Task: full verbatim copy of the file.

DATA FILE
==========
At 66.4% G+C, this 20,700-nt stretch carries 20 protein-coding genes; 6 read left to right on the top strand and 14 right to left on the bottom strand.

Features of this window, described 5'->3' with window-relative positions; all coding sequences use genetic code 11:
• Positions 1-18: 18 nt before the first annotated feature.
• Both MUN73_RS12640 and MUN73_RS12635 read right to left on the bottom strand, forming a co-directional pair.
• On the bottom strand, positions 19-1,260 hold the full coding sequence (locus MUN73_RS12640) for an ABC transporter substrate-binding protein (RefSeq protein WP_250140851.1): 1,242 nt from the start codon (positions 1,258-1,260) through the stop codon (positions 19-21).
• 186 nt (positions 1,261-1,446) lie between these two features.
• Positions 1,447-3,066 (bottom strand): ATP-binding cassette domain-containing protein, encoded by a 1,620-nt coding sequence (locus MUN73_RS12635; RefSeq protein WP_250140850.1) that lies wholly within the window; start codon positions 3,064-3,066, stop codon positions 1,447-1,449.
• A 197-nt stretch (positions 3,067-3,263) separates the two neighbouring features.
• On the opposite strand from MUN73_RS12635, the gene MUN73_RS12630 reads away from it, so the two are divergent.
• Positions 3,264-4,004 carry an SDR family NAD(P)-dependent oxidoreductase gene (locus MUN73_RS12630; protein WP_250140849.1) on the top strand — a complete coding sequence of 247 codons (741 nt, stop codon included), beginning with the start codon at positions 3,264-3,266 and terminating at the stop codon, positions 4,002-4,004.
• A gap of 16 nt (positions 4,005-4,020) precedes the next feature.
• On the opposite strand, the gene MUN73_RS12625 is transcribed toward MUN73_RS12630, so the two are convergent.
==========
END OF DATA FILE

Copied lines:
At 66.4% G+C, this 20,700-nt stretch carries 20 protein-coding genes; 6 read left to right on the top strand and 14 right to left on the bottom strand.

Features of this window, described 5'->3' with window-relative positions; all coding sequences use genetic code 11:
• Positions 1-18: 18 nt before the first annotated feature.
• Both MUN73_RS12640 and MUN73_RS12635 read right to left on the bottom strand, forming a co-directional pair.
• On the bottom strand, positions 19-1,260 hold the full coding sequence (locus MUN73_RS12640) for an ABC transporter substrate-binding protein (RefSeq protein WP_250140851.1): 1,242 nt from the start codon (positions 1,258-1,260) through the stop codon (positions 19-21).
• 186 nt (positions 1,261-1,446) lie between these two features.
• Positions 1,447-3,066 (bottom strand): ATP-binding cassette domain-containing protein, encoded by a 1,620-nt coding sequence (locus MUN73_RS12635; RefSeq protein WP_250140850.1) that lies wholly within the window; start codon positions 3,064-3,066, stop codon positions 1,447-1,449.
• A 197-nt stretch (positions 3,067-3,263) separates the two neighbouring features.
• On the opposite strand from MUN73_RS12635, the gene MUN73_RS12630 reads away from it, so the two are divergent.
• Positions 3,264-4,004 carry an SDR family NAD(P)-dependent oxidoreductase gene (locus MUN73_RS12630; protein WP_250140849.1) on the top strand — a complete coding sequence of 247 codons (741 nt, stop codon included), beginning with the start codon at positions 3,264-3,266 and terminating at the stop codon, positions 4,002-4,004.
• A gap of 16 nt (positions 4,005-4,020) precedes the next feature.
• On the opposite strand, the gene MUN73_RS12625 is transcribed toward MUN73_RS12630, so the two are convergent.